(Camera and “wireless mesh” array at 63rd/Beach Drive, silhouetted at dusk Monday)
By Tracy Record
West Seattle Blog editor
So far, the “thorough public vetting” of the Seattle Police-managed, Homeland Security-funded surveillance cameras awaiting activation in Alki and elsewhere has consisted of two events: A briefing at the City Council’s Public Safety, Civil Rights, and Technology Committee meeting two weeks ago (WSB coverage here), and one at the Alki Community Council‘s board meeting in West Seattle the next night (WSB coverage here).
It’s been three weeks since the mayor made the “thorough public vetting” promise here (repeated days later to other media).
At both of the briefings two weeks ago, SPD reps mentioned a plan in the works for public forums; we asked about the dates then, again a week ago, and again this week – still no dates or other details. SPD Public Affairs told WSB this morning they haven’t heard yet either.
A related topic will get some sunlight tomorrow, when the Public Safety (etc.) Committee meets again, to discuss Councilmembers Nick Licata and Bruce Harrell‘s proposal for vetting future use/purchase of surveillance equipment, with at least one clause that appears to apply even to what’s already in the works:
The same committee gave its blessing to the $5 million federal surveillance-camera grant last May, as first reported here on January 31, with chair Harrell and member Mike O’Brien present, but Harrell told WSB last month that the SPD description of the cameras’ purpose as “port security” did not include any mention that they would turn up in residential and recreational areas, as they did in late January, when WSB readers noticed them and asked us about them, leading to first word of what they were.
The ordinance, Council Bill 117730, will be heard in committee at 2 pm tomorrow (Wednesday). Follow that link to read the full text; it cites the now-scrapped drones as well as the waterfront cameras as grounds for creating a new Seattle Municipal Code chapter titled “Acquisition and Use of Surveillance Equipment.” It says in part:
Any City department intending to acquire surveillance equipment shall obtain City Council approval via ordinance prior to acquisition. Prior to deployment or installation of the surveillance equipment, City departments shall obtain Council approval via ordinance of operational protocols, unless applicable operational protocols were previously approved by ordinance. In requesting approval for acquisition of surveillance equipment, City departments shall include proposed operational protocols containing the following information for the City Council’s consideration, along with any other information specifically requested by the City Council:
A. A clear statement describing the purpose and use of the proposed surveillance equipment.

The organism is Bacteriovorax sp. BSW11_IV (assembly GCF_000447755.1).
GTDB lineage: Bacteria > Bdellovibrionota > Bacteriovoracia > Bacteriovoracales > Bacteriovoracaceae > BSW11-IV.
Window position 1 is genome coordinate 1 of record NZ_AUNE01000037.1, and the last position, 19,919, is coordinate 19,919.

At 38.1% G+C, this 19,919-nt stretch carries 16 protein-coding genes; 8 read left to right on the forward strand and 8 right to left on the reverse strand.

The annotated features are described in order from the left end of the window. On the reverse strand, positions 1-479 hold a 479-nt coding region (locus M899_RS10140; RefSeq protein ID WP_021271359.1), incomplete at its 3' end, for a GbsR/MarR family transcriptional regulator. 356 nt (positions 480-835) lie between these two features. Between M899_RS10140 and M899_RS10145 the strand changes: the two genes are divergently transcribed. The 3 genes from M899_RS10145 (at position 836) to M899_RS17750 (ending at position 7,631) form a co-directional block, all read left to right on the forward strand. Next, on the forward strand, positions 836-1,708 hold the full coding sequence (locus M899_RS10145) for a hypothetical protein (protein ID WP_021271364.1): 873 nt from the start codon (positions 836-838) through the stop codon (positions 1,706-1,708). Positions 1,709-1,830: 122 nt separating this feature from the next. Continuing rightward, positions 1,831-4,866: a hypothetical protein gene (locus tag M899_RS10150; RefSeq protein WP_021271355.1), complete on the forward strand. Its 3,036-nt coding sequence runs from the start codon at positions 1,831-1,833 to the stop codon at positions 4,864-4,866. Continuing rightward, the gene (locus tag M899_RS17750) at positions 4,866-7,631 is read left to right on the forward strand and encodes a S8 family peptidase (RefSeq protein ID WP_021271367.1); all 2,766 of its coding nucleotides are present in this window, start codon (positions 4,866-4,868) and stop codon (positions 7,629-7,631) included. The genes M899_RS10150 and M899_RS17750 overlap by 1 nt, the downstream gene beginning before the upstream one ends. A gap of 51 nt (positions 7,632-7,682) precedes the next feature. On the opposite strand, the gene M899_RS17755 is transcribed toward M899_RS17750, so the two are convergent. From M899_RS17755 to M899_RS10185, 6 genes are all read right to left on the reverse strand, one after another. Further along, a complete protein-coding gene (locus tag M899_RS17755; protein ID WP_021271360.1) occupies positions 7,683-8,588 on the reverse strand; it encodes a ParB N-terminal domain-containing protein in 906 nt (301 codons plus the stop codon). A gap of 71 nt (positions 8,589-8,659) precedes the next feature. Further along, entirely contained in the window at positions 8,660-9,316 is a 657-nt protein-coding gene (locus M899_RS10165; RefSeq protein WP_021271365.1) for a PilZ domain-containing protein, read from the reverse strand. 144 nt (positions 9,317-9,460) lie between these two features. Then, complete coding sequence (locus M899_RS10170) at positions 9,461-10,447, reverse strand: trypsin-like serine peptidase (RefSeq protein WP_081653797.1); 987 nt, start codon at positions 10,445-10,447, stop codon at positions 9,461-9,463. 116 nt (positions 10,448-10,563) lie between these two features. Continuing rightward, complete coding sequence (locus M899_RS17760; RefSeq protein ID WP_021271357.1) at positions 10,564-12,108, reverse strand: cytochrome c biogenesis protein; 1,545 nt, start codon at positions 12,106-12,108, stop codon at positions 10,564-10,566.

B. The type of surveillance equipment to be acquired and used.
C. The intended specific location of such surveillance equipment if affixed to a building or other structure.
D. How and when a department proposes to use the surveillance equipment, such as whether the equipment will be operated continuously or used only under specific circumstances.
E. How the department’s use of the equipment will be regulated to protect privacy and limit the risk of potential abuse.
F. A description of how and when data will be collected and retained and who will have access to any data captured by the surveillance equipment.
G. The extent to which activity will be monitored in real time as data is being captured and the extent to which monitoring of historically recorded information will occur.
H. A description of the nature and extent of public outreach conducted in each community in which the department intends to use the surveillance equipment.
I. If a department is requesting to acquire or use drones or other unmanned aircraft, it shall propose the specific circumstances under which they may be deployed, along with clearly articulated authorization protocols.
J. If more than one department will have access to the surveillance equipment or the data captured by it, a lead department shall be identified that is responsible for maintaining the equipment and ensuring compliance with all related protocols. If the lead department intends to delegate any related responsibilities to other departments and city personnel, these responsibilities and associated departments and personnel shall be clearly identified.
And it includes a provision that could apply retroactively to the camera system that’s already been partly installed:
Section 3. Each department operating surveillance equipment prior to the effective date of this ordinance shall adopt written data management protocols consistent with SMC 14.18.30 no later than thirty days following the effective date of this ordinance and submit these protocols to the City Council for review and possible approval by ordinance.
A memo summarizing the proposal is included with the online agenda for tomorrow afternoon’s meeting; as is SOP for committee meetings, there will be a public-comment period, though it’s at the start of the meeting, not attached to any particular agenda item.
Regarding protocols with the now-installed waterfront cameras – so far, SPD has said only that their video files will be kept only for 30 days unless intercepted as possible crime evidence, and that access logs would be kept for 90 days. Who gets access to the video, for viewing and/or controlling the cameras, was to be decided by a multi-department steering committee whose members have not been disclosed.
We’ll be at tomorrow afternoon’s meeting; it’ll be live on the Seattle Channel, cable or online.
WSB coverage of the waterfront surveillance cameras, dating back to January 29th, is archived here, newest to oldest.
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